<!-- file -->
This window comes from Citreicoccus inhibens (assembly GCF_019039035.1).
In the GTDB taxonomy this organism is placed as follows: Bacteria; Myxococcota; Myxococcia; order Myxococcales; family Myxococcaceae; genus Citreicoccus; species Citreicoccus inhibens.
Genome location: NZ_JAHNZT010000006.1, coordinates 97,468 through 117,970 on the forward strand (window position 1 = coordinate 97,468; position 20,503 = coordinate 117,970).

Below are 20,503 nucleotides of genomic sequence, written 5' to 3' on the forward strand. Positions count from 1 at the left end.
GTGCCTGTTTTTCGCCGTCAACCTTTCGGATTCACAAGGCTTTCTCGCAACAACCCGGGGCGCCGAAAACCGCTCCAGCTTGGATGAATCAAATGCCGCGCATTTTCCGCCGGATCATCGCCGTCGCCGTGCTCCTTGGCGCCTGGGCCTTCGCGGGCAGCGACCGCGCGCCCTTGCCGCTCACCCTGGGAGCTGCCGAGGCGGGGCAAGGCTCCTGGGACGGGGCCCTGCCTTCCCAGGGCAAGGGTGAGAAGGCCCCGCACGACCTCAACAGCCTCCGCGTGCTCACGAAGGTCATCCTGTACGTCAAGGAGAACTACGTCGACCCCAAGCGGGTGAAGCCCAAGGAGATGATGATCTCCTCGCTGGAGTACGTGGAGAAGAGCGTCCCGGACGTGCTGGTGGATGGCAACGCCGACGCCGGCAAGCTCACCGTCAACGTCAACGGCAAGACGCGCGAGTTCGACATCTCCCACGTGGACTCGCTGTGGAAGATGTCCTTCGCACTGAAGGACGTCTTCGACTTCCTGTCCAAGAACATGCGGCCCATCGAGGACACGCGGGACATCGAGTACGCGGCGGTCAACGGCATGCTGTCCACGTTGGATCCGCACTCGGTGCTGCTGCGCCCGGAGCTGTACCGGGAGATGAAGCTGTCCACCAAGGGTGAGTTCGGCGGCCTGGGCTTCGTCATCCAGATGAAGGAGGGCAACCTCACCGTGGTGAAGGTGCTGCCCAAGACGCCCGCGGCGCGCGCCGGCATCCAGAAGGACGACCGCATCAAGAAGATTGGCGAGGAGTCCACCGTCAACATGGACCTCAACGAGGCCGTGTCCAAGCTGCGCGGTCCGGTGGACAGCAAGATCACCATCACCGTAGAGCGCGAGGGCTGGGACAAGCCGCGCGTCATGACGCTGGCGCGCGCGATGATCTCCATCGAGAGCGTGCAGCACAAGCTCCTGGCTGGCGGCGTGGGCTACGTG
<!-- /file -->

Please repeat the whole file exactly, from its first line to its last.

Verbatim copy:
This window comes from Citreicoccus inhibens (assembly GCF_019039035.1).
In the GTDB taxonomy this organism is placed as follows: Bacteria; Myxococcota; Myxococcia; order Myxococcales; family Myxococcaceae; genus Citreicoccus; species Citreicoccus inhibens.
Genome location: NZ_JAHNZT010000006.1, coordinates 97,468 through 117,970 on the forward strand (window position 1 = coordinate 97,468; position 20,503 = coordinate 117,970).

Below are 20,503 nucleotides of genomic sequence, written 5' to 3' on the forward strand. Positions count from 1 at the left end.
GTGCCTGTTTTTCGCCGTCAACCTTTCGGATTCACAAGGCTTTCTCGCAACAACCCGGGGCGCCGAAAACCGCTCCAGCTTGGATGAATCAAATGCCGCGCATTTTCCGCCGGATCATCGCCGTCGCCGTGCTCCTTGGCGCCTGGGCCTTCGCGGGCAGCGACCGCGCGCCCTTGCCGCTCACCCTGGGAGCTGCCGAGGCGGGGCAAGGCTCCTGGGACGGGGCCCTGCCTTCCCAGGGCAAGGGTGAGAAGGCCCCGCACGACCTCAACAGCCTCCGCGTGCTCACGAAGGTCATCCTGTACGTCAAGGAGAACTACGTCGACCCCAAGCGGGTGAAGCCCAAGGAGATGATGATCTCCTCGCTGGAGTACGTGGAGAAGAGCGTCCCGGACGTGCTGGTGGATGGCAACGCCGACGCCGGCAAGCTCACCGTCAACGTCAACGGCAAGACGCGCGAGTTCGACATCTCCCACGTGGACTCGCTGTGGAAGATGTCCTTCGCACTGAAGGACGTCTTCGACTTCCTGTCCAAGAACATGCGGCCCATCGAGGACACGCGGGACATCGAGTACGCGGCGGTCAACGGCATGCTGTCCACGTTGGATCCGCACTCGGTGCTGCTGCGCCCGGAGCTGTACCGGGAGATGAAGCTGTCCACCAAGGGTGAGTTCGGCGGCCTGGGCTTCGTCATCCAGATGAAGGAGGGCAACCTCACCGTGGTGAAGGTGCTGCCCAAGACGCCCGCGGCGCGCGCCGGCATCCAGAAGGACGACCGCATCAAGAAGATTGGCGAGGAGTCCACCGTCAACATGGACCTCAACGAGGCCGTGTCCAAGCTGCGCGGTCCGGTGGACAGCAAGATCACCATCACCGTAGAGCGCGAGGGCTGGGACAAGCCGCGCGTCATGACGCTGGCGCGCGCGATGATCTCCATCGAGAGCGTGCAGCACAAGCTCCTGGCTGGCGGCGTGGGCTACGTG